Zimbabwe's Mugabe seeks to calm angry war veterans

2016-04-07 21:05
Shelton Magwenya ,78, a war veteran, shows his accreditation card for a meeting with Zimbabwean President Robert Mugabe in Harare. (Tsvangirayi Mukwazhi, AFP)

Shelton Magwenya ,78, a war veteran, shows his accreditation card for a meeting with Zimbabwean President Robert Mugabe in Harare. (Tsvangirayi Mukwazhi, AFP)

Multimedia   ·   User Galleries   ·   News in Pictures Send us your pictures  ·  Send us your stories

Harare - Zimbabwe's President Robert Mugabe on Thursday sought to shore up his hold on power by offering reassurances to war veterans who have become increasingly vocal in their criticism of his regime.

The war veterans have often played a crucial, and violent, role in supporting Mugabe.

But, as the 92-year-old president has become more frail, they have been infuriated by criticism aimed at them by Mugabe's wife, Grace, 50, who is one possible candidate to succeed him.

"I am sorry you have not had this opportunity before," Mugabe said addressing his first open meeting with war veterans since fighting ended with Zimbabwe's independence in 1980.

"The condition of the war veterans is a priority and I leave you with my promise," he said, vowing to allocate money to pay for hospital bills and children's school fees.

In February, Zimbabwean police shocked many observers by using water cannons and teargas to prevent a meeting planned by the war veterans to air their grievances.

Some of the veterans back former vice-president Joyce Mujuru, herself a former fighter, to take over from Mugabe.

She was expelled from the ruling ZANU-PF party in 2015 at the apparent instigation of Grace Mugabe, who accused her of plotting to topple the president.

"Some are calculating the President is going to die," Mugabe, who has ruled since independence, told the crowd of about 10 000 at a sport centre in Harare.

"That's why you see people now jostling each other [for power]. To put you to shame, I am not dying."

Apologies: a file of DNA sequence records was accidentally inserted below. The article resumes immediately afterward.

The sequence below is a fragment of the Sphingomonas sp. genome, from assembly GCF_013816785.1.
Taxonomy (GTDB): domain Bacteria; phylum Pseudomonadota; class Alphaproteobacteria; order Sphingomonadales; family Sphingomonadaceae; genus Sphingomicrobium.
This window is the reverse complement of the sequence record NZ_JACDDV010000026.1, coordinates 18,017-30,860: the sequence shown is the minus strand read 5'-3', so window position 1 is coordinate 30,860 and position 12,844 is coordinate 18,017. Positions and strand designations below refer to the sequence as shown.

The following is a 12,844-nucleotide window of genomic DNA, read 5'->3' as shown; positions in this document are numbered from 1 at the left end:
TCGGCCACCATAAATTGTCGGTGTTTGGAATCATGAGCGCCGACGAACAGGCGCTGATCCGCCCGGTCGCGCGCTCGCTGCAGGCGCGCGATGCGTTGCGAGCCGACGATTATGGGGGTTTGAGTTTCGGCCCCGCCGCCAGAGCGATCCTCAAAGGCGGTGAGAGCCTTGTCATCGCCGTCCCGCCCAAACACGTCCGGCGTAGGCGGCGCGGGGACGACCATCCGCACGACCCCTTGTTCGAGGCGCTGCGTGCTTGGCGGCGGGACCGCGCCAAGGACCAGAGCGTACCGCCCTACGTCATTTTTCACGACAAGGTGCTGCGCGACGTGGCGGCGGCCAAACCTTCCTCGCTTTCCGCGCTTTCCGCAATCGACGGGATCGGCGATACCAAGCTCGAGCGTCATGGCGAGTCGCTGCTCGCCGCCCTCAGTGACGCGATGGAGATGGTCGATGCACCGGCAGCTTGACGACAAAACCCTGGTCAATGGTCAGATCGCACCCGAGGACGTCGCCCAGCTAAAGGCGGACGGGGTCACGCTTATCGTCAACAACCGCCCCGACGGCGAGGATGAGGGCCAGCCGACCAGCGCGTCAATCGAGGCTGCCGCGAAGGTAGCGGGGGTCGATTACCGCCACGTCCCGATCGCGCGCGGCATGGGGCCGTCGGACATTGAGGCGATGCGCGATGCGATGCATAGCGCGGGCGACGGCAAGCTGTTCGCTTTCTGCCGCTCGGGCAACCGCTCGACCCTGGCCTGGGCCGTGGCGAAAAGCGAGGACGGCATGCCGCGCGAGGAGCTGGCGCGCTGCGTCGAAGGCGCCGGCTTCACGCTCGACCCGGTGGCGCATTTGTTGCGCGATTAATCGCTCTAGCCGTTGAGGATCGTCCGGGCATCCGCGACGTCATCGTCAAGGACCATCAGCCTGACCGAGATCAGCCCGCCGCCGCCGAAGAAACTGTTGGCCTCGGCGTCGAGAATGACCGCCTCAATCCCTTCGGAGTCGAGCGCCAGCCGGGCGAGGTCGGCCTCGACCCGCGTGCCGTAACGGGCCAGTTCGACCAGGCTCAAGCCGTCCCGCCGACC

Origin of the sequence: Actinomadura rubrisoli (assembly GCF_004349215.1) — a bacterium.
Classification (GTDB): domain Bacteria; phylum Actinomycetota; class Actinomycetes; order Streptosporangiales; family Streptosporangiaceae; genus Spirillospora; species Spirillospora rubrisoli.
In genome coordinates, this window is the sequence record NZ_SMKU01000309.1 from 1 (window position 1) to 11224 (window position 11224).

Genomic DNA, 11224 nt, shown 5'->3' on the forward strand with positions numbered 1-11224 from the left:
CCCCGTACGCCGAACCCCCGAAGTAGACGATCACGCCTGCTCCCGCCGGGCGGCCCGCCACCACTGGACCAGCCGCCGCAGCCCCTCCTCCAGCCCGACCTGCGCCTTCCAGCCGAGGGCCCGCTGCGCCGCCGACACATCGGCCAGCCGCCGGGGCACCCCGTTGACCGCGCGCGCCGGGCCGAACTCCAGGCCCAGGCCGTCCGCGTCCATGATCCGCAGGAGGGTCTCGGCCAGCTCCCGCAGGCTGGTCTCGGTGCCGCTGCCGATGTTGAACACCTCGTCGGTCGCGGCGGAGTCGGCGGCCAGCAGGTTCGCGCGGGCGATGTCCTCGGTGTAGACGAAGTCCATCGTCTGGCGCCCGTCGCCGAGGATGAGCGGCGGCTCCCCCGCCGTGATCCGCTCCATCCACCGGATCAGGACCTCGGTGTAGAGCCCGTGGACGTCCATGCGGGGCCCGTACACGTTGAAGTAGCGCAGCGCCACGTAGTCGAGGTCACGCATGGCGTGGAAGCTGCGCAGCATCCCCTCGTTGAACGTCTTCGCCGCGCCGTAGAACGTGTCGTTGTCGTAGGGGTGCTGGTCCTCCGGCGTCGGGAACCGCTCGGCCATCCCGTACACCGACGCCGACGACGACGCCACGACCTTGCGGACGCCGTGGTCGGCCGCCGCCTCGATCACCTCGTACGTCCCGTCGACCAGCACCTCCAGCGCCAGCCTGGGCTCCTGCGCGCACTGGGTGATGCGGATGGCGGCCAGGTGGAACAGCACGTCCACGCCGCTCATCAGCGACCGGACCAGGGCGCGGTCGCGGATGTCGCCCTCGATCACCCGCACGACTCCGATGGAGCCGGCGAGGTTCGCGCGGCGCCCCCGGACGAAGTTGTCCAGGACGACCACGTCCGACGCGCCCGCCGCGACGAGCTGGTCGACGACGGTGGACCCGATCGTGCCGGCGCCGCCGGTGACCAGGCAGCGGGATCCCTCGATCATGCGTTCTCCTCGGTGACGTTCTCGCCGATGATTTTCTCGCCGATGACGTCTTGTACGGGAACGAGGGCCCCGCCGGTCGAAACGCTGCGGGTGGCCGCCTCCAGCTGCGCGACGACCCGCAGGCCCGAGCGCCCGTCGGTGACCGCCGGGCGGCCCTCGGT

Starting in 2000, the war veterans led the seizures of white-owned commercial farms in what Mugabe said was a reversal of imbalances from the colonial era.

The seizures have been blamed for a slump in food production that contributed to the country's economic collapse.

Some veterans are also accused of the widespread intimidation and violence during recent elections that have kept Mugabe in power.

"We played a role in the liberation of our country," Menias Chimbaira, 62, told AFP.

"We need to remind the younger generations, especially the young politicians, to accord us our right place."

Read more on:    robert mugabe  |  zimbabwe  |  southern africa

Join the conversation!

24.com encourages commentary submitted via MyNews24. Contributions of 200 words or more will be considered for publication.

We reserve editorial discretion to decide what will be published.
Read our comments policy for guidelines on contributions.

Inside News24

Traffic Alerts
There are new stories on the homepage. Click here to see them.


Create Profile

Creating your profile will enable you to submit photos and stories to get published on News24.

Please provide a username for your profile page:

This username must be unique, cannot be edited and will be used in the URL to your profile page across the entire 24.com network.


Location Settings

News24 allows you to edit the display of certain components based on a location. If you wish to personalise the page based on your preferences, please select a location for each component and click "Submit" in order for the changes to take affect.

Facebook Sign-In

Hi News addict,

Join the News24 Community to be involved in breaking the news.

Log in with Facebook to comment and personalise news, weather and listings.